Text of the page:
China said yesterday its regulation of the rare earths industry was in line with international rules as it faces international pressure over its control of the crucial elements.
The US, EU, Japan and Canada lodged a complaint with the WTO in March, claiming Beijing was unfairly choking off exports of the commodities to benefit domestic industries.
China, a producer of more than 90 percent of the world’s rare earths, which are used in high-tech equipment from iPods to missiles, has set output caps and export quotas on the coveted resources.
Gao Yunhu (高雲虎), vice director of the rare earths office of the Ministry of Industry and Information Technology, said its management of the industry was “in full compliance with WTO rules.”
“China is willing to cooperate with relevant parties to resolve the issue at an early date,” Gao told a news conference at the release of a policy “white paper” on rare earth use, protection and trade.
However, he added: “China will actively use WTO rules to protect the legitimate rights and interests of the country.”
The WTO said the case is now in the consultation phase, the first stage of dispute settlement in which the parties involved try to settle the case among themselves before resorting to litigation.
China has previously defended its practices, saying they aim to protect the resources and the environment as part of an effort to promote sustainable development.
The US and others involved in the WTO case say China’s export quotas unfairly restrict overseas sales.
China has so far granted companies the right to export 21,226 tonnes of rare earths this year, although they are not always fully used. The government could also extend the limits.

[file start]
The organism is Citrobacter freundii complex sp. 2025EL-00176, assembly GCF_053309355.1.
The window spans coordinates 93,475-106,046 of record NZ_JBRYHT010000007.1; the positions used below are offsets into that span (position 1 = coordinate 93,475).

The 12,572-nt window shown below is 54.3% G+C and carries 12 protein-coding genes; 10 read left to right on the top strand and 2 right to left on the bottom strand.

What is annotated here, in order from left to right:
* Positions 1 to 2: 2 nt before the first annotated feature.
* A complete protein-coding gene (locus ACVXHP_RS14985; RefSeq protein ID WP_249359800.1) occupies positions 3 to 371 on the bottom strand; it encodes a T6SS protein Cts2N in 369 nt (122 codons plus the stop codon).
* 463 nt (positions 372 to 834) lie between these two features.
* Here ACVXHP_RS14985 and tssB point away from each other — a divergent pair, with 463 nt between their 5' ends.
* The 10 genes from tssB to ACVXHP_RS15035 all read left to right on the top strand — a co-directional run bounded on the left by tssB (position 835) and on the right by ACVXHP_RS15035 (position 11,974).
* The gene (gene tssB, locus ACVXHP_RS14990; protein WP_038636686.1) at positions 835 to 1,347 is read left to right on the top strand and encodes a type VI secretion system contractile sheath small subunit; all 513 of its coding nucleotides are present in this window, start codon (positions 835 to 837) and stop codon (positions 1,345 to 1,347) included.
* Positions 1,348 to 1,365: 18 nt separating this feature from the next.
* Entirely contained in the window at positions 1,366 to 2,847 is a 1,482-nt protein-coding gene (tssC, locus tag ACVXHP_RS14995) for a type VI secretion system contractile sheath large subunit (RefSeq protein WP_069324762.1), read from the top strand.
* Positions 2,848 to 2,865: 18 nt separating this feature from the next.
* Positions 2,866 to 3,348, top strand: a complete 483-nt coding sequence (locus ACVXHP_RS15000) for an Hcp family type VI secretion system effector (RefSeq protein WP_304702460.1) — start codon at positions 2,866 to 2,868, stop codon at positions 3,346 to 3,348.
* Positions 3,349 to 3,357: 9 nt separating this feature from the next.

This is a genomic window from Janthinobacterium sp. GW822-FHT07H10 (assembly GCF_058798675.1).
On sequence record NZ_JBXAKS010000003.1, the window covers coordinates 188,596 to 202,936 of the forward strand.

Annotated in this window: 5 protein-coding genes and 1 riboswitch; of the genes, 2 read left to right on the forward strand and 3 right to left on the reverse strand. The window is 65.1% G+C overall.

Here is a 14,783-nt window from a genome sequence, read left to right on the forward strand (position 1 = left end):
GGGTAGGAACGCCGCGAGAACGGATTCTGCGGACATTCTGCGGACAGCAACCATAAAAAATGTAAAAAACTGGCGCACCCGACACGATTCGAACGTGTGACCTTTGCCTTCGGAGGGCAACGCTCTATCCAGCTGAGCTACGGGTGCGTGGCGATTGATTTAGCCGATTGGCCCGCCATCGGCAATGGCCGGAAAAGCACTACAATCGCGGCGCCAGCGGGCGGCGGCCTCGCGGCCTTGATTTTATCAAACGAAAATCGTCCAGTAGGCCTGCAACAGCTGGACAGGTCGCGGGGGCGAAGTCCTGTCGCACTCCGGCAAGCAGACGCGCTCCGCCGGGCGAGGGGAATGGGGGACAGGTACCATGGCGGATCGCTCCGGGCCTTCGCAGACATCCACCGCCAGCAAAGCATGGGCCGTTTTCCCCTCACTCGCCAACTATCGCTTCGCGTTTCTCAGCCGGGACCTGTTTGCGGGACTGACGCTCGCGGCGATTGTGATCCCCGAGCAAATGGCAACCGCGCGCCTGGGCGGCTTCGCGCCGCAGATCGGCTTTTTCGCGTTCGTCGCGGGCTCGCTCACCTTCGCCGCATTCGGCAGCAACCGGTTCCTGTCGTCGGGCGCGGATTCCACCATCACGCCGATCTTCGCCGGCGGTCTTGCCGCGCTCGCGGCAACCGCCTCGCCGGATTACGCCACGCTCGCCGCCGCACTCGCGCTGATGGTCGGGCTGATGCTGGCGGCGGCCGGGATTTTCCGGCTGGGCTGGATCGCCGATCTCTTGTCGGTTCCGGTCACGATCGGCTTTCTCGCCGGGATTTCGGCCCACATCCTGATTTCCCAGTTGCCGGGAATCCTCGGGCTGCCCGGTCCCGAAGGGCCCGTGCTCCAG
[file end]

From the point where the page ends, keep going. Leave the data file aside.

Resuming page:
Last year, the government granted rare earth export quotas of 30,200 tonnes, but only 18,600 tonnes were exported, Chinese Vice Minister of Industry and Information Technology Su Bo (蘇波) told the news conference.
Meanwhile, Honda Motor Co said yesterday it will start recycling rare earths and other key materials in hybrid auto batteries this year — a key innovation in the Japanese automaker’s effort to be green.
Japan is dependent on imports for rare earth elements, which are essential for making high-tech products, but a steady supply has been periodically threatened over political disputes with China.
Honda officials said the company was targeting September or October to begin the recycling of rare earths. They said it would be a first for the auto industry.
At headquarters in Tokyo, Honda President Takanobu Ito outlined Honda’s efforts to reduce pollution and global warming, including experimental projects to combine solar with its fuel-cell cars — what he called the Honda “dream” to derive energy solely from nature and emit just water.